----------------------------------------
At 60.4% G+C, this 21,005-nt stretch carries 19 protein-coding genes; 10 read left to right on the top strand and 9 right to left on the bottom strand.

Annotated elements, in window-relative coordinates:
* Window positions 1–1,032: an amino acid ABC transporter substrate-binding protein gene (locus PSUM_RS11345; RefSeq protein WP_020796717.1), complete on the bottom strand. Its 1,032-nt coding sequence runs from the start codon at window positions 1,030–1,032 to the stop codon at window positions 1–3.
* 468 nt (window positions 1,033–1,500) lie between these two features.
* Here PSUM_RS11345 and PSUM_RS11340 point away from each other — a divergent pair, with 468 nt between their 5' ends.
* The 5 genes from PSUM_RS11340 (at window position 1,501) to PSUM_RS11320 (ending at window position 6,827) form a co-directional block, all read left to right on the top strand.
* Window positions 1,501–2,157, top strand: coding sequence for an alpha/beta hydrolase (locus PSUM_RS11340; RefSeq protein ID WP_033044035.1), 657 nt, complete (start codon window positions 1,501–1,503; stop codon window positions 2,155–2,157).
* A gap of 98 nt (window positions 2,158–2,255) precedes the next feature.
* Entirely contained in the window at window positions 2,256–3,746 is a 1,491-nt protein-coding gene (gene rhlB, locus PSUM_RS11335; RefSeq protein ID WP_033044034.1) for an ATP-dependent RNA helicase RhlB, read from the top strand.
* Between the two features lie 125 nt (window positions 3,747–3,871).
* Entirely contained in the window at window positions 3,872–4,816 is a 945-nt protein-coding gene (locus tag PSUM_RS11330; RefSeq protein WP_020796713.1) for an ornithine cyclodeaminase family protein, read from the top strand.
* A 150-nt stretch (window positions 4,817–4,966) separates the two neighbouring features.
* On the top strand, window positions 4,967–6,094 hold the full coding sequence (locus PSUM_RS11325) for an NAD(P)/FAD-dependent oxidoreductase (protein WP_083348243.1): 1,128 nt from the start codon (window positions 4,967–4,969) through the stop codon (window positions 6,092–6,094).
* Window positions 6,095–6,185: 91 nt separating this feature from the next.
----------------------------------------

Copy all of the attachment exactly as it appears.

At 60.4% G+C, this 21,005-nt stretch carries 19 protein-coding genes; 10 read left to right on the top strand and 9 right to left on the bottom strand.

Annotated elements, in window-relative coordinates:
* Window positions 1–1,032: an amino acid ABC transporter substrate-binding protein gene (locus PSUM_RS11345; RefSeq protein WP_020796717.1), complete on the bottom strand. Its 1,032-nt coding sequence runs from the start codon at window positions 1,030–1,032 to the stop codon at window positions 1–3.
* 468 nt (window positions 1,033–1,500) lie between these two features.
* Here PSUM_RS11345 and PSUM_RS11340 point away from each other — a divergent pair, with 468 nt between their 5' ends.
* The 5 genes from PSUM_RS11340 (at window position 1,501) to PSUM_RS11320 (ending at window position 6,827) form a co-directional block, all read left to right on the top strand.
* Window positions 1,501–2,157, top strand: coding sequence for an alpha/beta hydrolase (locus PSUM_RS11340; RefSeq protein ID WP_033044035.1), 657 nt, complete (start codon window positions 1,501–1,503; stop codon window positions 2,155–2,157).
* A gap of 98 nt (window positions 2,158–2,255) precedes the next feature.
* Entirely contained in the window at window positions 2,256–3,746 is a 1,491-nt protein-coding gene (gene rhlB, locus PSUM_RS11335; RefSeq protein ID WP_033044034.1) for an ATP-dependent RNA helicase RhlB, read from the top strand.
* Between the two features lie 125 nt (window positions 3,747–3,871).
* Entirely contained in the window at window positions 3,872–4,816 is a 945-nt protein-coding gene (locus tag PSUM_RS11330; RefSeq protein WP_020796713.1) for an ornithine cyclodeaminase family protein, read from the top strand.
* A 150-nt stretch (window positions 4,817–4,966) separates the two neighbouring features.
* On the top strand, window positions 4,967–6,094 hold the full coding sequence (locus PSUM_RS11325) for an NAD(P)/FAD-dependent oxidoreductase (protein WP_083348243.1): 1,128 nt from the start codon (window positions 4,967–4,969) through the stop codon (window positions 6,092–6,094).
* Window positions 6,095–6,185: 91 nt separating this feature from the next.